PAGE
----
The government increased efforts to prevent human trafficking in U.S. private sector supply chains. DHS continued to enforce the law that prohibits the importation of goods mined, produced, or manufactured, wholly or in part, under forced labor conditions, including forced child labor. DHS received 29 allegations and issued two Withhold Release Orders and zero findings for shipments of goods where information reasonably indicated that merchandise within the purview of Title 19 U.S. Code section 1307 is being, or is likely to be, imported into the United States. This resulted in the identification of 917 shipments valued at over $110 million for forced labor enforcement actions or review, compared with 42 allegations and one finding resulting in the detention of 1,469 shipments worth approximately $486 million for the previous reporting period. DHS modified two Withhold Release Orders and one finding after determining the companies remediated concerns about the use of forced labor. DHS did not collect any civil penalties for violations of U.S. trade law regarding goods produced with forced labor.
The government increased efforts to prevent U.S. businesses and consumers from interacting with or purchasing from entities engaged in forced labor and human rights abuses in the Xinjiang Uyghur Autonomous Region in the People’s Republic of China and beyond, including by imposing export and import controls and issuing sanctions against officials and entities. In accordance with the law, the government began implementing a strategy to prevent goods made with Uyghur and other minorities’ forced labor in the People’s Republic of China from entering U.S. markets. In June 2022, DHS began implementation of a rebuttable presumption that all goods manufactured wholly or in part in the Xinjiang Uyghur Autonomous Region or identified on a public list are the product of forced labor and not entitled to entry at U.S. ports of entry. DHS stopped 3,581 shipments valued at more than $1.08 billion under the law.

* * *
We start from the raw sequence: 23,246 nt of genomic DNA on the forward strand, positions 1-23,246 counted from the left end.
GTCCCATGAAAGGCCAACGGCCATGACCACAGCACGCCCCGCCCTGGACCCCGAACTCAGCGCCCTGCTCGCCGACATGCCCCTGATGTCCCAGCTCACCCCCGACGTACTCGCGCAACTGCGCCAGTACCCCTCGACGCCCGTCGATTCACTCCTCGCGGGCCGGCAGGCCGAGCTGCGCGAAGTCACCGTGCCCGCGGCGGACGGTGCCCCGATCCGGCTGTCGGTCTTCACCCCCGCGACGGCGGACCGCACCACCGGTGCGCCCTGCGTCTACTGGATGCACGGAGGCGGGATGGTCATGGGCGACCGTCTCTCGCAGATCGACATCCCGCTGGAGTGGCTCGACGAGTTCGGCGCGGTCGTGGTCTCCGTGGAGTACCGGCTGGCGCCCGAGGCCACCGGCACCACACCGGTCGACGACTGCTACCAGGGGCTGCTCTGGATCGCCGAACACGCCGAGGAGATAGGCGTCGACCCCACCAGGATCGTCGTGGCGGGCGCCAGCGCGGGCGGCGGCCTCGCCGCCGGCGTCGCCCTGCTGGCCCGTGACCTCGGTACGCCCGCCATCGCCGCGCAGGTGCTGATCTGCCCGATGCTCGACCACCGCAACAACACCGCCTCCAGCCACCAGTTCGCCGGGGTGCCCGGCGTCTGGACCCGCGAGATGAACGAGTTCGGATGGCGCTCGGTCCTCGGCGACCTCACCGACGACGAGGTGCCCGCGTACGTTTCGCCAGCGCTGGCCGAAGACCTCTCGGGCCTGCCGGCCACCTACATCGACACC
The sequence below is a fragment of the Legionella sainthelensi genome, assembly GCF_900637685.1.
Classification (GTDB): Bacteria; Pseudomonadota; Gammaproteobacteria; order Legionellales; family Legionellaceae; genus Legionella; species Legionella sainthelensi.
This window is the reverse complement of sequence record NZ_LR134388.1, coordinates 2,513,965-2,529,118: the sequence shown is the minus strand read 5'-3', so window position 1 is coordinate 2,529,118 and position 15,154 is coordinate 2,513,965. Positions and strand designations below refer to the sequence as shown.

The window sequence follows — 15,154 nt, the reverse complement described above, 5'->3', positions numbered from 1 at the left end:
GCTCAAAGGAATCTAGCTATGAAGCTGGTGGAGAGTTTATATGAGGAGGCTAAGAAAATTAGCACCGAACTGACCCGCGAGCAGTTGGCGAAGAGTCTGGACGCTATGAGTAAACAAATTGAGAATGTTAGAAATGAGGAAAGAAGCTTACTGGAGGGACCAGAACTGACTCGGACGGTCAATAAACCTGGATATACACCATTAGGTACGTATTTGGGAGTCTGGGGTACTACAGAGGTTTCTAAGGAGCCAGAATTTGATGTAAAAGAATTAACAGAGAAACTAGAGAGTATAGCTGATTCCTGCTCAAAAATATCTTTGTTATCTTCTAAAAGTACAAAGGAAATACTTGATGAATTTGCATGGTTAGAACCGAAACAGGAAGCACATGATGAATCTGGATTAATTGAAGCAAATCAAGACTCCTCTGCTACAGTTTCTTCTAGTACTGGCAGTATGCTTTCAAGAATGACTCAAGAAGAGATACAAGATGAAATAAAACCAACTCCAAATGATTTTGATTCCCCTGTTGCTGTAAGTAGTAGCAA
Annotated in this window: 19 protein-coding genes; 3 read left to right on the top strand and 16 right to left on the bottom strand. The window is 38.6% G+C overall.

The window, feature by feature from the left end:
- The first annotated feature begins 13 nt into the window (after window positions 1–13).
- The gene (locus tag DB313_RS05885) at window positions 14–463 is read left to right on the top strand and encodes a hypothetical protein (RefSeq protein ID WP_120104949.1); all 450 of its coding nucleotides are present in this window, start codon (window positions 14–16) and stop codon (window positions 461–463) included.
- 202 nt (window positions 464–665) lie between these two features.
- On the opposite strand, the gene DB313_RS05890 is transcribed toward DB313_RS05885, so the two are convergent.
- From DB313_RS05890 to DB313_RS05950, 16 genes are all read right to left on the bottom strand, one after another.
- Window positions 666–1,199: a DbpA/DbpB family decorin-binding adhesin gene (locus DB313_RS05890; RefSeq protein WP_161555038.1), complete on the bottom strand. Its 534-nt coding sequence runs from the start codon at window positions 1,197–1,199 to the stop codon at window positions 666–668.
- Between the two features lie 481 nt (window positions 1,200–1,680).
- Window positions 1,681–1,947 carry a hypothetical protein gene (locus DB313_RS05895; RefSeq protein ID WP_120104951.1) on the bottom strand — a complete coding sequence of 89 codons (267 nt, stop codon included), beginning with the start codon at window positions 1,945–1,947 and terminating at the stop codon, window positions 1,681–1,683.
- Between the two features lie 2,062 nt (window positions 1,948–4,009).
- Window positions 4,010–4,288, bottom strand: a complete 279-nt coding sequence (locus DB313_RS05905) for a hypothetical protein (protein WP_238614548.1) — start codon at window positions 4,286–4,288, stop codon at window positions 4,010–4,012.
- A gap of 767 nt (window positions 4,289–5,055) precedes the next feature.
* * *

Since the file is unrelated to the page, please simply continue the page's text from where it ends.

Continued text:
The Office of the U.S. Trade Representative established a committee focused on combating forced labor and child labor in traded goods and services to inform a trade strategy to combat forced labor. DOL updated its online tools to add additional best practices for companies and industry groups to identify risks of forced labor in their supply chains and new data related to which U.S. imports may be at higher risk for being made with child labor, forced labor, or forced child labor. HHS launched a public-private working group composed of stakeholders across the healthcare and public health sectors and published guidance on addressing forced labor in healthcare and public health supply chains. The Department of Commerce launched a public-private partnership to facilitate efforts to prevent forced labor and other labor abuses across the seafood supply chain. To address child labor violations in the United States, particularly of unaccompanied children referred to HHS’s care and custody, DOL and HHS launched an interagency task force to combat child labor exploitation and announced a series of actions to enhance efforts to vet sponsors of unaccompanied children, provide additional follow-up and case management services post-release, investigate child labor violations, and hold companies accountable for violating U.S. child labor laws. HHS and DOL also entered into an agreement to address the need for increased information sharing, coordination, training, and education.